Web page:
Salo sila wrote:
(The senior heir in a battle at the instant of fire has...).


I think the 'at the instant of fire' bit is pretty clear. I.e. which block has the option to charge is subject to change if other heirs retreat or appear as reserves. So the rule does not just apply to the king or pretender.

Also, it would make no sense thematically if seniority was compared between players. The senior heir *of your side* is the commander in chief and may make the difficult (or foolhardy) decisions.


This is how I understand it, too.
 
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nolan Guthrie
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I got a chance to play last night and before we started we decided that the oldest (senior) heir in the battle could charge. We didn't limit it to just the king or pretender. Neither of us actually used it.

I didn't because I kept most of my Heirs out of battle unless I had a hefty advantage. I think after we get the hang of the game I would use it primarly as a way to finish off a wounded block.
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Matthew Webster
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Niko Ruf wrote:
Salo sila wrote:
(The senior heir in a battle at the instant of fire has...).


I think the 'at the instant of fire' bit is pretty clear. I.e. which block has the option to charge is subject to change if other heirs retreat or appear as reserves. So the rule does not just apply to the king or pretender.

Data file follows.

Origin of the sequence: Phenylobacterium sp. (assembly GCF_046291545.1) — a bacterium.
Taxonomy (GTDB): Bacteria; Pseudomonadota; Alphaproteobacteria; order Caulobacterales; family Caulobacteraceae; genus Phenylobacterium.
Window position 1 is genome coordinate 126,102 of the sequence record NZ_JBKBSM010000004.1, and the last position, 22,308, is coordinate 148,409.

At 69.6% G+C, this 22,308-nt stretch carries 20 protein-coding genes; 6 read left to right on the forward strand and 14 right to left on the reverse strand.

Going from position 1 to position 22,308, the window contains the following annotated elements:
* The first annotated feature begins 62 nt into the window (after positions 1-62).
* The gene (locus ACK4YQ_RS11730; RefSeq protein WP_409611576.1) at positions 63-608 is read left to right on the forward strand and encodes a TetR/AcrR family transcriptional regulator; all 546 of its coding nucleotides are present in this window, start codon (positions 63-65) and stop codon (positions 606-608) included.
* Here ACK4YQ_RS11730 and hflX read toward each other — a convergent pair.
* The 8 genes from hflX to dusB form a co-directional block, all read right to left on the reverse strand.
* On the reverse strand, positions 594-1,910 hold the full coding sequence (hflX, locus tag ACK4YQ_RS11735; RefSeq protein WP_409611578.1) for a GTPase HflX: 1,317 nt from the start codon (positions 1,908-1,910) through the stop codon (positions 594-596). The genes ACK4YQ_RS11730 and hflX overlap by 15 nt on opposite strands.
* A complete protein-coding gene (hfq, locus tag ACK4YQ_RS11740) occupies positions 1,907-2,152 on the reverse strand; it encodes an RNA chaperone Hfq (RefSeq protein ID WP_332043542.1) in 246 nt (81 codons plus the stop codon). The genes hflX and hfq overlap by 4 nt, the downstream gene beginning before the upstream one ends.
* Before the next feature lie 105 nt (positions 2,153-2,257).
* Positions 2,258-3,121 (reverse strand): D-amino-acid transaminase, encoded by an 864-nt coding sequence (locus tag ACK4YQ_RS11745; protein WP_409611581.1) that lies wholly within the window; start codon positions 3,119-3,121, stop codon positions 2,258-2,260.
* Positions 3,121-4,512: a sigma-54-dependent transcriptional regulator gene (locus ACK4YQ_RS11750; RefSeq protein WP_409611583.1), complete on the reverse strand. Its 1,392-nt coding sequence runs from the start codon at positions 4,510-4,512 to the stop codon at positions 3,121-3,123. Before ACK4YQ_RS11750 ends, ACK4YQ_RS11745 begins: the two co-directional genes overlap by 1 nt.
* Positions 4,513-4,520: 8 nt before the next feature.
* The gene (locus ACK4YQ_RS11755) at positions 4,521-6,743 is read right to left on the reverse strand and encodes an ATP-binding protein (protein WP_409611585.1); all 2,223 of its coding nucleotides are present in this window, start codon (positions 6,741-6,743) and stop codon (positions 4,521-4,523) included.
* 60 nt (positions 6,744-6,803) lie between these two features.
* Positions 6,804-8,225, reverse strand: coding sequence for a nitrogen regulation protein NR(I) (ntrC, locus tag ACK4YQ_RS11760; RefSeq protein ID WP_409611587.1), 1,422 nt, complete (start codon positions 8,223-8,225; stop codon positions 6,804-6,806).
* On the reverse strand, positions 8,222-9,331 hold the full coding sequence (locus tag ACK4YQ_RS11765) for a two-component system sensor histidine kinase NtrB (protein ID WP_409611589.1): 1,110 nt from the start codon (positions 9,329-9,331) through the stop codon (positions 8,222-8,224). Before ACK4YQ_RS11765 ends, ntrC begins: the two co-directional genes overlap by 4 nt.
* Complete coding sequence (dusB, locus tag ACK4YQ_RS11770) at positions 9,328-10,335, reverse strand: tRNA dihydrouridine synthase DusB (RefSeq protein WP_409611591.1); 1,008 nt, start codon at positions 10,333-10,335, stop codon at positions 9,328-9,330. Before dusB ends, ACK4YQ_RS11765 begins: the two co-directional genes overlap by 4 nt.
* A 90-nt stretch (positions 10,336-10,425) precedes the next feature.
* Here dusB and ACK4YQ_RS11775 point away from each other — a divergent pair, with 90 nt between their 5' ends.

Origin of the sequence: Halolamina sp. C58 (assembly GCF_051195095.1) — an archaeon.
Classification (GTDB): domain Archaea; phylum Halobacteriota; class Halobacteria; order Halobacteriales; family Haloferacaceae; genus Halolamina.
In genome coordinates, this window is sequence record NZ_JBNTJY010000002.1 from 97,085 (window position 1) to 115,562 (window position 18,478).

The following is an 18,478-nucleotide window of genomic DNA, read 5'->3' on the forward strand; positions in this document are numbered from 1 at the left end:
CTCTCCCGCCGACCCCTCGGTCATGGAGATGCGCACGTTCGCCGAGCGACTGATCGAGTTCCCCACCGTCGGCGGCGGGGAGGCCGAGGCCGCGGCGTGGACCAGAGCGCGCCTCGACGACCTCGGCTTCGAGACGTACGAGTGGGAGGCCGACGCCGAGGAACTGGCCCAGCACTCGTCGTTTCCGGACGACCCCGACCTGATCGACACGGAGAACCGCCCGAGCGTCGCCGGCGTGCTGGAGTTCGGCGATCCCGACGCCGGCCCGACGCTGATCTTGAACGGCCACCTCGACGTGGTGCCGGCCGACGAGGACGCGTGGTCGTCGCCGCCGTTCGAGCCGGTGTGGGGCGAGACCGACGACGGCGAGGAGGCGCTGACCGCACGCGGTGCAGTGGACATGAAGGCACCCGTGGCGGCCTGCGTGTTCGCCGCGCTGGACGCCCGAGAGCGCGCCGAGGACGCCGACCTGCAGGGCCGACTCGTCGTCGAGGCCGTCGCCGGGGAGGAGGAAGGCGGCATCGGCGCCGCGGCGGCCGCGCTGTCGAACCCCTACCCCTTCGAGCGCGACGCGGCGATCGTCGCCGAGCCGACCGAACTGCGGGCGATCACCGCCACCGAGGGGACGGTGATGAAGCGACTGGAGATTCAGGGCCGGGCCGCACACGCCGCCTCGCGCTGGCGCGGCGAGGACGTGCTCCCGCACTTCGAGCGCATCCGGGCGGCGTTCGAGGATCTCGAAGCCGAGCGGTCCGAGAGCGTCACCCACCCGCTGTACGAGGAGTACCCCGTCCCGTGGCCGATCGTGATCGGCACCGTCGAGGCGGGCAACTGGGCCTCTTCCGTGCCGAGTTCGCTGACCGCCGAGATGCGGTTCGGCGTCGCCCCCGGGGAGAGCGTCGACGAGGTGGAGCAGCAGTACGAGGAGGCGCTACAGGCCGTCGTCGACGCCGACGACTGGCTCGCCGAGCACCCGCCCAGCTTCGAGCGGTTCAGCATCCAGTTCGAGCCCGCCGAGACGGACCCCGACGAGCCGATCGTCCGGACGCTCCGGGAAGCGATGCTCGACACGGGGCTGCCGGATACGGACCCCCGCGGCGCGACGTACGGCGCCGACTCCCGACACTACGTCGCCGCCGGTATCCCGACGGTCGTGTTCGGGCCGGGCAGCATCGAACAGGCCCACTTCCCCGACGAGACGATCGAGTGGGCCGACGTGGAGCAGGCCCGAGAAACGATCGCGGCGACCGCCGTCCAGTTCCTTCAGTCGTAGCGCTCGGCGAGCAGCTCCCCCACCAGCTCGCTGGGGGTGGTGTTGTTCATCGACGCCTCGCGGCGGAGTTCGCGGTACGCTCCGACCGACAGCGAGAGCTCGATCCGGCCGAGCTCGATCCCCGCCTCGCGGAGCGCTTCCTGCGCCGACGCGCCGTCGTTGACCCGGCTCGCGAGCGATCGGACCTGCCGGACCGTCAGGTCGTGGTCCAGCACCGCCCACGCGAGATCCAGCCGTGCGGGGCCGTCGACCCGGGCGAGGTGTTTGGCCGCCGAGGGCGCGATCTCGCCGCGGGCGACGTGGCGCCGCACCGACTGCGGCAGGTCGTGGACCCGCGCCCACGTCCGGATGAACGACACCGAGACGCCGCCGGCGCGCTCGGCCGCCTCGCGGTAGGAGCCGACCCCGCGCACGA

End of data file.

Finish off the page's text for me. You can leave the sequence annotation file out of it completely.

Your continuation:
Also, it would make no sense thematically if seniority was compared between players. The senior heir *of your side* is the commander in chief and may make the difficult (or foolhardy) decisions.


I agree. I think this rule deals with the situation when a battle contains 2 heirs from the same house e.g. Duke of York (Pretender) and Earl of Rutland hence the term friendly senior heir. In that case only York can Heir Charge. If Henry VI (King) is in the same battle he may also Heir Charge. I think this also means that if York and Rutland are fighting in separate battles they may both Heir Charge.

If interpreted this way the rule is similar to rule 2.3 Crowns i.e. all royal heirs can benefit from a crown but not if fighting in the same battle.
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Grant Dalgliesh
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Correct, each side has a senior heir.

This rule is for those situations where you have two or more heirs on the same side - only the one with the nigher seniority/lower number on block can charge.
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Ender Wiggins
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6.5 says "The friendly senior heir in a battle at the instant of fire has the option to Charge." What exactly is meant by "at the instant of fire"? Is this a reference to the moment when that particular heir has initiative and would otherwise make its regular roll to fire (with hits allocated to the most powerful opposing block)?

So basically this rule just allows specific targeting of an attack (with the drawback that if the target survives the charge, the target gets to roll one die immediately against the charging block).